2% of vaccinations statewide did not specify the person’s home county.

About this data Sources: Centers for Disease Control and Prevention, state governments, U.S. Census Bureau.

How trends have changed in Amador County

New reported cases by day
Apr. 2020
Oct.
Apr. 2021
Oct.
Apr. 2022
Oct.
50
100 cases
7-day average
6
Hospitalized Covid-19 patients in the Amador County area
Apr. 2020
Oct.
Apr. 2021
Oct.
Apr. 2022
Oct.
5
10
15 hospitalized
7-day average
0
New reported deaths by day
Apr. 2020
Oct.
Apr. 2021
Oct.
Apr. 2022
Oct.
5
10 deaths
30-day average
0

These are days with a reporting anomaly. Read more here.

About this data Sources: State and local health agencies (cases, deaths); U.S. Department of Health and Human Services (hospitalizations, test positivity). Cases and test positivity charts show 7-day averages. Deaths charts show 30-day averages. Hospitalization data is a weekly average of Covid-19 patients in hospital service areas that intersect with Amador County.

Average cases per capita in Amador County

Fewer More

This calendar shows data through 2022 and will no longer be updated in 2023. The Times will continue to report the data for other displays on this page.

About the data

In data for California, The Times primarily relies on reports from the state, as well as health districts or county governments that often report ahead of the state. The state releases new data on Tuesdays and Fridays, though some counties may still report new data more frequently. The state released new data on all weekdays until April 2022. The state reports cases and deaths based on a person’s permanent or usual residence.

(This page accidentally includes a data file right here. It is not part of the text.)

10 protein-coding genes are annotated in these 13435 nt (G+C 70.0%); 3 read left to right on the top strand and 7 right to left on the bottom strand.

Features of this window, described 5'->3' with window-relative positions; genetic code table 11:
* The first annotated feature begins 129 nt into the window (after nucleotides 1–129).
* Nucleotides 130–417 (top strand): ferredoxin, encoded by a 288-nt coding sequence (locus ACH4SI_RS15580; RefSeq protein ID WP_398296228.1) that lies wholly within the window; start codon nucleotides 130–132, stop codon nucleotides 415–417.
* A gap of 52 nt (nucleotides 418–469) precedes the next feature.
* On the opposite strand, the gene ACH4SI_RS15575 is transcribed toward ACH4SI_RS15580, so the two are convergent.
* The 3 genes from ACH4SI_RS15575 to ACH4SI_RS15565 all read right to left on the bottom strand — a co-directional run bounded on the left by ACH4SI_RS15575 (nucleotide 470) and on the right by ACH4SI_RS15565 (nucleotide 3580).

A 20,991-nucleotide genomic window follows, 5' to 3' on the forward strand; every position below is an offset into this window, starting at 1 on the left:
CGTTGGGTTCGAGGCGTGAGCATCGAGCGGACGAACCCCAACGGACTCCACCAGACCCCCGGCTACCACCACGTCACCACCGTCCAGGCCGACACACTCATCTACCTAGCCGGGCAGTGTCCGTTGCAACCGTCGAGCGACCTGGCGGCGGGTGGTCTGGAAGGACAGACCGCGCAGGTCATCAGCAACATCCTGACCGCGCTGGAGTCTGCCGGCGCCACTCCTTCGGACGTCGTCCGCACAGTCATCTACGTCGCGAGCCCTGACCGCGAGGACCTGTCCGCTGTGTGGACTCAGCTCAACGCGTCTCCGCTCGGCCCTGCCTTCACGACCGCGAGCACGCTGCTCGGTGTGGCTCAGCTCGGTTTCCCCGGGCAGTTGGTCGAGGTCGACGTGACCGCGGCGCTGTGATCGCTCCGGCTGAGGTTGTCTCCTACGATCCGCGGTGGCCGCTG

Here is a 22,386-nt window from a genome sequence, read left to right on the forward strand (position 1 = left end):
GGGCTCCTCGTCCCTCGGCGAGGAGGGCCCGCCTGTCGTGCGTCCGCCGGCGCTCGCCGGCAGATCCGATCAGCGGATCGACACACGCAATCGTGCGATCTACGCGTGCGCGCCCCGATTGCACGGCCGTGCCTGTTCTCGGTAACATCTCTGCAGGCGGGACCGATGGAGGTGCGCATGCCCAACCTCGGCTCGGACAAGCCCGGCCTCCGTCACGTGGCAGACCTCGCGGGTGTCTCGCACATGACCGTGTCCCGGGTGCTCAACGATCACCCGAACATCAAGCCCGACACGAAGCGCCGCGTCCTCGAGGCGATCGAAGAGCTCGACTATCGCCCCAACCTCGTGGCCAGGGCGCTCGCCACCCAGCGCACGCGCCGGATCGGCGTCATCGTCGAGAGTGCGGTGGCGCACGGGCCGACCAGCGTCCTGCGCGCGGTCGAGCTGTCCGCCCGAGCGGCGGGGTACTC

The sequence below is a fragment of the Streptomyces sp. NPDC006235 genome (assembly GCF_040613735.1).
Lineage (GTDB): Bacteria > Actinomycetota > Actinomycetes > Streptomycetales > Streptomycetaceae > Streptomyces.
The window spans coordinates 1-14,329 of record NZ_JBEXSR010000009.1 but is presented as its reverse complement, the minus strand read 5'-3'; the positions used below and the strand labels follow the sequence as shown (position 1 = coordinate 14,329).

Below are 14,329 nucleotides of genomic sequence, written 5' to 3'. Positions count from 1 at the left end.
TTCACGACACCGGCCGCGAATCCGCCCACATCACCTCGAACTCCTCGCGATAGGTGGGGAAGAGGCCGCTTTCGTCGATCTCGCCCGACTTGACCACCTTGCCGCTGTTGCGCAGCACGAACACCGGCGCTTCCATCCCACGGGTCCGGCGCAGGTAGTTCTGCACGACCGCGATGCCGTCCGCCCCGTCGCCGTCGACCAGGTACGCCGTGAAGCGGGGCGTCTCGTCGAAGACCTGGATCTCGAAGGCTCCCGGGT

The Times has identified reporting anomalies or methodology changes in the data.

More about reporting anomalies or changes
  • Jan. 4, 2023: The Times is using C.D.C. data based on death certificates for locations that do not report deaths regularly or comprehensively. The federal data updates approximately once a month and appears as a spike in deaths on the day it updates.
  • Nov. 11, 2022: The Times began including death certificate data reconciled by the C.D.C., resulting in a one-day increase in total deaths.
  • Feb. 25, 2022: California added a backlog of about 4,400 cases from one lab.
  • Nov. 25, 2021: California did not announce new cases and deaths for the Thanksgiving holiday.
  • Oct. 25, 2021: California was unable to release new data because of issues related to the storm on Oct. 24. Some counties updated independently.
  • Aug. 20, 2021: Los Angeles added about many older cases representing people who were infected twice.
  • Aug. 11, 2021: California removed around 400 deaths in Santa Clara County after verifying records.
  • July 8, 2021: California began reporting Amador County probable cases based on antigen testing.
  • July 2, 2021: Santa Clara County removed many deaths from causes unrelated to Covid-19.
  • July 1, 2021: California began reporting probable cases based on antigen testing.
  • June 30, 2021: California removed many duplicate and incorrectly categorized cases.
  • June 6, 2021: California added many San Mateo County deaths from previous months.
  • June 4, 2021: Alameda County removed many deaths from causes unrelated to Covid-19.
  • May 27, 2021: Los Angeles County added many older cases and deaths.
  • April 24, 2021: California removed more than 1,000 duplicate cases in San Diego County, resulting in a one-day decrease in cases.
  • March 13, 2021: California made data adjustments resulting in a one-day increase in deaths.
  • Feb. 24, 2021: Los Angeles County added many deaths from December and January after reviewing vital records.
  • Dec. 16, 2020: California announced a backlog of about 12,000 cases from previous days.
  • July 1, 2020: California added a number of cases from a testing backlog.